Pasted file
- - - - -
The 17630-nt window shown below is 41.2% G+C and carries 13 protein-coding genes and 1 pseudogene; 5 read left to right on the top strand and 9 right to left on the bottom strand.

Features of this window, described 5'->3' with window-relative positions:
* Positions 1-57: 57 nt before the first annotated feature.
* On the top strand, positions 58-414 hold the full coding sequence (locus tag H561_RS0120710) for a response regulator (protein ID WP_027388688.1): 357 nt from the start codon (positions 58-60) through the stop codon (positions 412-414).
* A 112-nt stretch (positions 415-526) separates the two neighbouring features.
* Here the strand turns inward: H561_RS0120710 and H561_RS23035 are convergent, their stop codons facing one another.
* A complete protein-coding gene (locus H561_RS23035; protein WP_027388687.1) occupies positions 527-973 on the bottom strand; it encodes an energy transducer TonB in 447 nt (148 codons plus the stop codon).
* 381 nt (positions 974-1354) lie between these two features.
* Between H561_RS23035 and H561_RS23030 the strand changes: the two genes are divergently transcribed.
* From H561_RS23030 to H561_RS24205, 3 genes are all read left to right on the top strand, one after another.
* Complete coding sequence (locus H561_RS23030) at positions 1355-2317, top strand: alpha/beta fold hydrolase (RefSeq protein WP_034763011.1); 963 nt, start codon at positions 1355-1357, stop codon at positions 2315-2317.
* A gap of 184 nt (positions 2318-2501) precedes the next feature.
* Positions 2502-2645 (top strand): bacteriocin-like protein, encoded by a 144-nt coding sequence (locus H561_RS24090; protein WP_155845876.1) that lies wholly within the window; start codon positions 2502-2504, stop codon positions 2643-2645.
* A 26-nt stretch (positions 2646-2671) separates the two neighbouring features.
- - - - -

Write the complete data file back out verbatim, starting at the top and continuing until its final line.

The 17630-nt window shown below is 41.2% G+C and carries 13 protein-coding genes and 1 pseudogene; 5 read left to right on the top strand and 9 right to left on the bottom strand.

Features of this window, described 5'->3' with window-relative positions:
* Positions 1-57: 57 nt before the first annotated feature.
* On the top strand, positions 58-414 hold the full coding sequence (locus tag H561_RS0120710) for a response regulator (protein ID WP_027388688.1): 357 nt from the start codon (positions 58-60) through the stop codon (positions 412-414).
* A 112-nt stretch (positions 415-526) separates the two neighbouring features.
* Here the strand turns inward: H561_RS0120710 and H561_RS23035 are convergent, their stop codons facing one another.
* A complete protein-coding gene (locus H561_RS23035; protein WP_027388687.1) occupies positions 527-973 on the bottom strand; it encodes an energy transducer TonB in 447 nt (148 codons plus the stop codon).
* 381 nt (positions 974-1354) lie between these two features.
* Between H561_RS23035 and H561_RS23030 the strand changes: the two genes are divergently transcribed.
* From H561_RS23030 to H561_RS24205, 3 genes are all read left to right on the top strand, one after another.
* Complete coding sequence (locus H561_RS23030) at positions 1355-2317, top strand: alpha/beta fold hydrolase (RefSeq protein WP_034763011.1); 963 nt, start codon at positions 1355-1357, stop codon at positions 2315-2317.
* A gap of 184 nt (positions 2318-2501) precedes the next feature.
* Positions 2502-2645 (top strand): bacteriocin-like protein, encoded by a 144-nt coding sequence (locus H561_RS24090; protein WP_155845876.1) that lies wholly within the window; start codon positions 2502-2504, stop codon positions 2643-2645.
* A 26-nt stretch (positions 2646-2671) separates the two neighbouring features.